He let go his grip on the girl, pushed her aside, and stooped, picked up the gun again with his left hand. Ed could have shot him once more, but he didn't. His momentum as he ran carried him to within a foot of Bixby as the man straightened.

Ed's forty-five came down with stunning force on Bixby's left wrist. At the same time, Ed's left fist crashed up in a short, vicious arc to the point of Bixby's jaw, and the big man collapsed.

Williamson and Billings came running up, and Ed bent, helping Effie Bixby to her feet. She clung to him, her eyes wet. "Y-you must t-thing me—awful—for telling that lie back at the station!"

Ed smiled, patted her shoulder. "No, kid. That guy had you buffaloed. You couldn't do anything else. You had guts to come here now, this way."

She smiled contentedly. "I—I'm glad you don't think I'm—wicked." She glanced down at Williamson, who was bending over the unconscious Bixby, and she shuddered. "W-what are you going to do—with him?"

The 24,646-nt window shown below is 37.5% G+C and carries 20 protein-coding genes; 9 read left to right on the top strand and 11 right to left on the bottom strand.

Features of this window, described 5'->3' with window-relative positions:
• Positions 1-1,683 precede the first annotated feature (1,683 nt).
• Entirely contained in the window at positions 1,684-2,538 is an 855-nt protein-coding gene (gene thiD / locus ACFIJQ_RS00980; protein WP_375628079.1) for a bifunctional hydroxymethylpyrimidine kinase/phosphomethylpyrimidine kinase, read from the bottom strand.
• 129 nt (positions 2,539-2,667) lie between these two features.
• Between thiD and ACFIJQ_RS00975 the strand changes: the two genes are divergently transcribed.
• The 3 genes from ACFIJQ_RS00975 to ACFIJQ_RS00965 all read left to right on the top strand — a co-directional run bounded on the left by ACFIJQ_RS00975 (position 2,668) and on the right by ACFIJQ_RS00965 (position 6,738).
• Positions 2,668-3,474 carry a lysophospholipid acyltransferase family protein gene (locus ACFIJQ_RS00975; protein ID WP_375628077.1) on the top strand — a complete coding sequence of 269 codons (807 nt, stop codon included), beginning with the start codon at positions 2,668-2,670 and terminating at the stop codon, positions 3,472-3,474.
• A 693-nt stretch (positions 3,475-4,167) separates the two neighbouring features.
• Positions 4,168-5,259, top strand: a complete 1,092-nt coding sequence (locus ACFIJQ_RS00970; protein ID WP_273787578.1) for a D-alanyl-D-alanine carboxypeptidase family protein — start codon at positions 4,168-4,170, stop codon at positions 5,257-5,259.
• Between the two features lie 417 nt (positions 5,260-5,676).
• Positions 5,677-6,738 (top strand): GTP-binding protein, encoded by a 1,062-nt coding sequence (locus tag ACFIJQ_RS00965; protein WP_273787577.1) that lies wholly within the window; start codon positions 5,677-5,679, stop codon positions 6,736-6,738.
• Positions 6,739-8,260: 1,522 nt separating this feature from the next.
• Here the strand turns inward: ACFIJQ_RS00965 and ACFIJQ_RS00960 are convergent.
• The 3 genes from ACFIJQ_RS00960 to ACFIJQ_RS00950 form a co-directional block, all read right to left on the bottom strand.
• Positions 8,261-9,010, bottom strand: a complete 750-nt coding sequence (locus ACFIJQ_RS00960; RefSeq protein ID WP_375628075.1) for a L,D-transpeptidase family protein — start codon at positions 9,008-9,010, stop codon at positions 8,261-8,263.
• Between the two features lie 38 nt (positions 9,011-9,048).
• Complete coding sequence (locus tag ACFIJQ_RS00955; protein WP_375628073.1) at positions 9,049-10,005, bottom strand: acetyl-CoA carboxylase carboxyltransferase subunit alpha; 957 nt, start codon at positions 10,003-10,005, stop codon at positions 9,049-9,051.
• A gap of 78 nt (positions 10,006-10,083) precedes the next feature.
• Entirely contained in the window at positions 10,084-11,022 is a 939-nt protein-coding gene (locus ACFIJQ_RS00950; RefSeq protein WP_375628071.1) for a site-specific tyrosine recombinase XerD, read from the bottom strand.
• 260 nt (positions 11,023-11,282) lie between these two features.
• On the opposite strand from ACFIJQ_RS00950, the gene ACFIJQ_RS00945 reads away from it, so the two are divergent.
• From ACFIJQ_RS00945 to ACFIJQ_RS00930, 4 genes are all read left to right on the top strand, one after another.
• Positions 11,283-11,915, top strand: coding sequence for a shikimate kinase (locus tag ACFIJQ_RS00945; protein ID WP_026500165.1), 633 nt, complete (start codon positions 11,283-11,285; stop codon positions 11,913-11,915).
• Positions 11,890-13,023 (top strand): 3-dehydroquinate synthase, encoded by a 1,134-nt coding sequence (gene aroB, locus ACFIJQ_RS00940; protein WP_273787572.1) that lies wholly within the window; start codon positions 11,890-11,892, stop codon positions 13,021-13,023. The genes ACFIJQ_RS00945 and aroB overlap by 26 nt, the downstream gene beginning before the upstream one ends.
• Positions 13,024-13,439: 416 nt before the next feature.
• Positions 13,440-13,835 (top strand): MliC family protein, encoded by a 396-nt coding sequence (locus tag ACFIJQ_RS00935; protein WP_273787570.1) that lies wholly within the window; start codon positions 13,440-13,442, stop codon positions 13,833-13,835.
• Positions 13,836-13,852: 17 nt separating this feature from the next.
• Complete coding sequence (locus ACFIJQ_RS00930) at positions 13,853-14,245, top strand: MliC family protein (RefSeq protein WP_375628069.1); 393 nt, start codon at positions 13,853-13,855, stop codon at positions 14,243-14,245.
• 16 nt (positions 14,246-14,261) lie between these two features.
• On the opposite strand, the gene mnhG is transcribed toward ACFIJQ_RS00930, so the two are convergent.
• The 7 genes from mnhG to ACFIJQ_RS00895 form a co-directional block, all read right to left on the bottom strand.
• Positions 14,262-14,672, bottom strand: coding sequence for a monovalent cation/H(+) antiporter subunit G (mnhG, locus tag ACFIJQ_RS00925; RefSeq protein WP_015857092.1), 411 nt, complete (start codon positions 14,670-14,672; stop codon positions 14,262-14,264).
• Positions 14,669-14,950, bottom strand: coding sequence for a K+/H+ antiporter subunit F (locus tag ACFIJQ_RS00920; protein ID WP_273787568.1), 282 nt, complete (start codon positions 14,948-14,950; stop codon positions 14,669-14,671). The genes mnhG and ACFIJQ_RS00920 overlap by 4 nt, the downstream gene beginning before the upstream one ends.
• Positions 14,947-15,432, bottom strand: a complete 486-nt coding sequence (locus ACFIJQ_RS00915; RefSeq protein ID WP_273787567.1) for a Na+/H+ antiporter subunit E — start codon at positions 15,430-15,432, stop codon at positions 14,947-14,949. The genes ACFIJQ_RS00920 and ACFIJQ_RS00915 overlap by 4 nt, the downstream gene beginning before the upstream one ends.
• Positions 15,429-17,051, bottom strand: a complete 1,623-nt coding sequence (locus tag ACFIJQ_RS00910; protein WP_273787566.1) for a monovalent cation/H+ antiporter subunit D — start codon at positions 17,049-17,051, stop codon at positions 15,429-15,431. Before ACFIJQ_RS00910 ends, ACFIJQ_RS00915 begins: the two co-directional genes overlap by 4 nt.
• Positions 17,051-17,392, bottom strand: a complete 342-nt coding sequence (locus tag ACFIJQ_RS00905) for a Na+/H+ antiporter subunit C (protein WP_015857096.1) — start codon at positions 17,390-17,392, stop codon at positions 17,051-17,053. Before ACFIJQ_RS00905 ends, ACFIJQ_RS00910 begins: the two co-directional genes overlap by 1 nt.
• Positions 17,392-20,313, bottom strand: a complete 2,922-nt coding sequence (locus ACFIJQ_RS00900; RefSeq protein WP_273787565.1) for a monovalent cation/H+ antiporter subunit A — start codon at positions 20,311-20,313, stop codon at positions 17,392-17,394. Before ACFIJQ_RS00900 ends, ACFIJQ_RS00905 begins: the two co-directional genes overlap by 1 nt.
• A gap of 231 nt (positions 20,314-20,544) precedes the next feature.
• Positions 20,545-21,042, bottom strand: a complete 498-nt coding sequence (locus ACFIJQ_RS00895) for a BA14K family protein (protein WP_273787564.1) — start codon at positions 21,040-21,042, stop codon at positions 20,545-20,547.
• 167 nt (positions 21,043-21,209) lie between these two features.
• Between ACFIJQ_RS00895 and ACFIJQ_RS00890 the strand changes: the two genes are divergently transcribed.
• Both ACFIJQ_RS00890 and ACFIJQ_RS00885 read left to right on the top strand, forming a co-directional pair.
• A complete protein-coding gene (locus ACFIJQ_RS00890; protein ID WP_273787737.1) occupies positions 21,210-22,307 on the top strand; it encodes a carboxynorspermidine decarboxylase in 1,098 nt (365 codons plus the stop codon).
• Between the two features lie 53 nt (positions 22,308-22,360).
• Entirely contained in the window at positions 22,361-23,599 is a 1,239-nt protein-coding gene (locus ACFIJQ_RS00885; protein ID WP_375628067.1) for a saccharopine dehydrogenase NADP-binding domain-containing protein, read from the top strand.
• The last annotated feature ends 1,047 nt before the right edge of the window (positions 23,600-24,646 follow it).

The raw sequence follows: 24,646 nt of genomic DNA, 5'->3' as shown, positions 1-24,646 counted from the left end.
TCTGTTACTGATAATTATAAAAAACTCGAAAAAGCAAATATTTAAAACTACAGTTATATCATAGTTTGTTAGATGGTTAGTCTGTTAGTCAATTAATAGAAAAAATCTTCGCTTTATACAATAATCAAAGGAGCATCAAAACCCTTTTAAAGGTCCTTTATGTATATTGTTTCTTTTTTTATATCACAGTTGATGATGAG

"There's no charge against him," Ed said gloomily. "He's kept within the law."

Billings asked uncertainly, "You—you think it'll be all right for me to open the Kirkwood now?"

"Sure." Ed grinned. "And you've got a new cashier." He pushed Effie Bixby forward. "From now on, she works for you. You give her an advance so she can get herself some place to live."

"I'll do better than that," Billings said, beaming. "I'll take her home. Mrs. Billings'll be glad to have her live with us!"

THERE was a glad light in Effie's eyes as she beamed her thanks at both of them. Ed turned away, said gruffly to Williamson, "Come on. Let's bundle Bixby in your car and go places."

"What places?" the trooper asked.

"We have to untie a couple of people that I left around, out on the road. And—see how many nickels Sam the counterman took in on the self-service system!"


Roy Glashan's Library